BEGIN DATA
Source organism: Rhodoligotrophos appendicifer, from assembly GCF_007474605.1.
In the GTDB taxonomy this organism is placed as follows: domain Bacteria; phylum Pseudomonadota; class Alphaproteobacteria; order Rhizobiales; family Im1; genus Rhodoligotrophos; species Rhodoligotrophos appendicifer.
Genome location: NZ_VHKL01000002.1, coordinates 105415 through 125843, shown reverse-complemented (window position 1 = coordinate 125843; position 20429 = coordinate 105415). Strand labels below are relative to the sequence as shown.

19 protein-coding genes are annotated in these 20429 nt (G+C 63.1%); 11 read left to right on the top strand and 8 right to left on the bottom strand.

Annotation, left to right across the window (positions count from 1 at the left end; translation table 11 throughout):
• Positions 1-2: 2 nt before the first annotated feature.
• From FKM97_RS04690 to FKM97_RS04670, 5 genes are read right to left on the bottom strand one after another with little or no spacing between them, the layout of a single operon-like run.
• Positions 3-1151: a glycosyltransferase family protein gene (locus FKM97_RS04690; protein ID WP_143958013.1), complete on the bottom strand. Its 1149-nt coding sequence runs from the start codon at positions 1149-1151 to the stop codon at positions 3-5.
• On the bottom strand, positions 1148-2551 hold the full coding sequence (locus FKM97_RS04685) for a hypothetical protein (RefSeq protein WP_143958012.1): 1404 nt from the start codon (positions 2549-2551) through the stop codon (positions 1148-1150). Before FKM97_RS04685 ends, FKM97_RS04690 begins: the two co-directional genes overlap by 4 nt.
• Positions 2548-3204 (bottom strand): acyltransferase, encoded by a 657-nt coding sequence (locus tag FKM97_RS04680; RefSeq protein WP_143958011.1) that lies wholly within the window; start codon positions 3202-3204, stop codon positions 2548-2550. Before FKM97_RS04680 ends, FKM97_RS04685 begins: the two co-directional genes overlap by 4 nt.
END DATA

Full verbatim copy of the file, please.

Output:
Source organism: Rhodoligotrophos appendicifer, from assembly GCF_007474605.1.
In the GTDB taxonomy this organism is placed as follows: domain Bacteria; phylum Pseudomonadota; class Alphaproteobacteria; order Rhizobiales; family Im1; genus Rhodoligotrophos; species Rhodoligotrophos appendicifer.
Genome location: NZ_VHKL01000002.1, coordinates 105415 through 125843, shown reverse-complemented (window position 1 = coordinate 125843; position 20429 = coordinate 105415). Strand labels below are relative to the sequence as shown.

19 protein-coding genes are annotated in these 20429 nt (G+C 63.1%); 11 read left to right on the top strand and 8 right to left on the bottom strand.

Annotation, left to right across the window (positions count from 1 at the left end; translation table 11 throughout):
• Positions 1-2: 2 nt before the first annotated feature.
• From FKM97_RS04690 to FKM97_RS04670, 5 genes are read right to left on the bottom strand one after another with little or no spacing between them, the layout of a single operon-like run.
• Positions 3-1151: a glycosyltransferase family protein gene (locus FKM97_RS04690; protein ID WP_143958013.1), complete on the bottom strand. Its 1149-nt coding sequence runs from the start codon at positions 1149-1151 to the stop codon at positions 3-5.
• On the bottom strand, positions 1148-2551 hold the full coding sequence (locus FKM97_RS04685) for a hypothetical protein (RefSeq protein WP_143958012.1): 1404 nt from the start codon (positions 2549-2551) through the stop codon (positions 1148-1150). Before FKM97_RS04685 ends, FKM97_RS04690 begins: the two co-directional genes overlap by 4 nt.
• Positions 2548-3204 (bottom strand): acyltransferase, encoded by a 657-nt coding sequence (locus tag FKM97_RS04680; RefSeq protein WP_143958011.1) that lies wholly within the window; start codon positions 3202-3204, stop codon positions 2548-2550. Before FKM97_RS04680 ends, FKM97_RS04685 begins: the two co-directional genes overlap by 4 nt.